892 words - 4 pages as sex and alcohol, and have more liberal views than most western countries, nor do they view animated violence in the same terms. This is something that is unprecedented in American cartoon shows. When compared to contemporary American cultural standards, the original Japanese programs contain a lot of violence and sensuality. This isn't to say that American cartoons, such as Looney Tunes, where characters blow each other up, don't contain any

Beneath Clouds/Wild Cat Falling Essay

1202 words - 5 pages Comparative essay – Beneath Clouds and Wild Cat Falling Ivan Sen’s 2001 film Beneath Clouds and Mudrooroo’s novel Wild Cat Falling are both immensely similar but also very different in context. In both texts, we see the journey of young aboriginal people who are progressing through a stage of immense change in their life. Suffering racism, prejudice and alienation, the young people must break down barriers and lead a journey both physically but

Drug Use Teens

2518 words - 11 pages youth subcultures from post war through to today, Jazz bars, Mods, hippies, punks and other popular youth movements have always engaged with and at times popularized the use of certain drugs that have run hand in hand with their socio-cultural context (Hendry, 1999, p34). What is of particular concern today for authorities is the rise and normalization of drug use around mainstream adolescent culture, particularly as Hunt suggests within a affluent

Effectiveness of Employee Counseling at the Local Government Unit

4608 words - 19 pages stands for and what its people believe in are crucial to its competitive success. Values provide a common language for aligning organizational leadership with its people. It gives shape and character to the organization, and in turn the organization gives recognition to actualizing the values through shared practices (Westwood, 1990). In the context of this study, the word value refers to the cultural responses to the concept of counseling and the

How Does The Composer Of "Clueless" Use Film Techniques To Transform The Social, Historical And Environmental Context Of Jane Austen's "Emma" To The Modern Context Of "Clueless"?

4588 words - 19 pages shot, which has a soft focus, uses low-key lighting and is in slow motion speed. This indicates that the parties Cher attends involve alcohol/drugs, so Cher must be responsible enough not to make any wrong decisions in order to keep her character sweet, innocent, and clean for the audience. Through these film techniques, Heckerling transforms the environmental context of Austen's novel Emma to the modern Californian setting of Clueless.Many changes

The Language of "The Heyday of Dag" by Whitehead

745 words - 3 pages First of all, I should say that it's quite difficult to analyze the language of Whitehead's characters (and not only his ones but all the characters in general) if you're not a native-speaker. Probably, sometimes I will be running away analogizing from the context of Russian people and my set of mind. But I'll try to keep to the point. Before starting to speak about "The Heyday of Dag" I'd like to say that my course paper (which I'm going to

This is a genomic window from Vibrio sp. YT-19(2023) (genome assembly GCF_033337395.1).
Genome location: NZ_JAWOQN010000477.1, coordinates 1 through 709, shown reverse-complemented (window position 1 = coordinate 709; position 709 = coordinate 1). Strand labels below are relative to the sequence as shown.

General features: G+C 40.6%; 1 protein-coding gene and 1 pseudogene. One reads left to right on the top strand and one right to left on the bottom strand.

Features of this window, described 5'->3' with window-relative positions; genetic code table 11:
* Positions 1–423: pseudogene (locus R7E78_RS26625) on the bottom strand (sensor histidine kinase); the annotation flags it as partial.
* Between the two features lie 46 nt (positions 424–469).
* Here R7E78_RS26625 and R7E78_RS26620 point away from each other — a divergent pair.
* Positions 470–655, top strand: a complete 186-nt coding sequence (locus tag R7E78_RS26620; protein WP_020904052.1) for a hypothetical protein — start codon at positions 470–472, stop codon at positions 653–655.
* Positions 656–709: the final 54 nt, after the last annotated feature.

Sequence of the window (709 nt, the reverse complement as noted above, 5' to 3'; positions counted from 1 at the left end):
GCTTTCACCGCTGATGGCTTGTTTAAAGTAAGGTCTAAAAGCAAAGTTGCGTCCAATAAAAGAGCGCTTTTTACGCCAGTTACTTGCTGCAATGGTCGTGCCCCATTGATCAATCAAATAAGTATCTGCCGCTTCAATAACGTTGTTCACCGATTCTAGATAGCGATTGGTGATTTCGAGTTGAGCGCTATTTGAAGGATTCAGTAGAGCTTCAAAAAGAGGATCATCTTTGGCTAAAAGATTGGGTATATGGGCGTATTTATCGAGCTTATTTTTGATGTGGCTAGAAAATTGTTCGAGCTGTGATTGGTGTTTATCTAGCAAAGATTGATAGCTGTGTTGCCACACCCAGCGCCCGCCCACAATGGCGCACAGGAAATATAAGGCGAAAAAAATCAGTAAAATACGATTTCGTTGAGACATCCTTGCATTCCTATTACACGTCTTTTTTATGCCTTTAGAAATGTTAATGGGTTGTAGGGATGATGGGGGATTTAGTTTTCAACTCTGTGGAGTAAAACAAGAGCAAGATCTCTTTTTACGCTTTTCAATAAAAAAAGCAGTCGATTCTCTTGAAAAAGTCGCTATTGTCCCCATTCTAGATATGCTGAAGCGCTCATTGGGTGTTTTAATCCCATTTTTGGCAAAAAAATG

Guidelines on Multicultural Education

1529 words - 7 pages are ethically and racially different from themselves” (American Psychological Association [APA], 2002). The context and purpose of this guideline is to make psychologists and other mental health professionals aware that the cultural exposure and experiences that formed their world views (which may be influenced by such things as race, gender, belief systems, values, environment, etc) may not be the same as those they treat. The reading

Related Papers

The Use Of Drug In The Islamic World Article Review

1163 words - 5 pages ARTICLE REVIEW Article: "THE USE OF DRUG IN THE ISLAMIC WORLD" Author: Taha Baaasher, FRC Psych Regional Adviser on Mental Health, WHO EMBRO In the article THE USE OF DRUG IN THE ISLAMIC WORLD , author Taha Baaasher, FRC describes the development of the Islamic community and the control of alcoholism within context of overall socio-cultural changes. The author also reviews the origin and use of opium, cannabis, khat and

Legacy Of Leslie Marmon Silko Essay

1947 words - 8 pages described in the story were caused by his cursing the rain in the jungles of the Philippines. Tayo decides he wants to receive cultural counseling and guidance from spiritual healers to resolve his mental health issues (Silko, 1977). Current Cultural Issues Battle Fatigue is now known as Post Traumatic Stress Disorder (PTSD) and Silko included issues of alcohol use/abuse among Native Americans in Ceremony. Both these topics remain very

Drug Abuse Essay

1011 words - 5 pages Nursing Essay Name: Course: Tutor: Date: Substance abuse refers to the pattern of continued use, despite adverse consequence. Socio-cultural determinants of substance abuse of substance use imply to social factors that affect the outcome of drug abuse. The group characteristic determines social cultural determinants, and the general beliefs in history of the set community. For instance, smoking was considered fashionable in the early

Wk 2 Individual Assignment

2171 words - 9 pages hostile or fatalistic outlook”(Adler et al., 1994; Berkman and Syme, 1979; Bosma et al., 1997; House et al., 1988; Karasek and Theorell, 1990) as cited in (Psychosocial Risk Factors). Kimberly has gone through these exact psychosocial context. The alcohol, smoking, and at risk of risks is true for Kimberly under the psychosocial context of behavioral risk factors. The socioeconomic stressors are inverse with Kimberly’s SES health behavior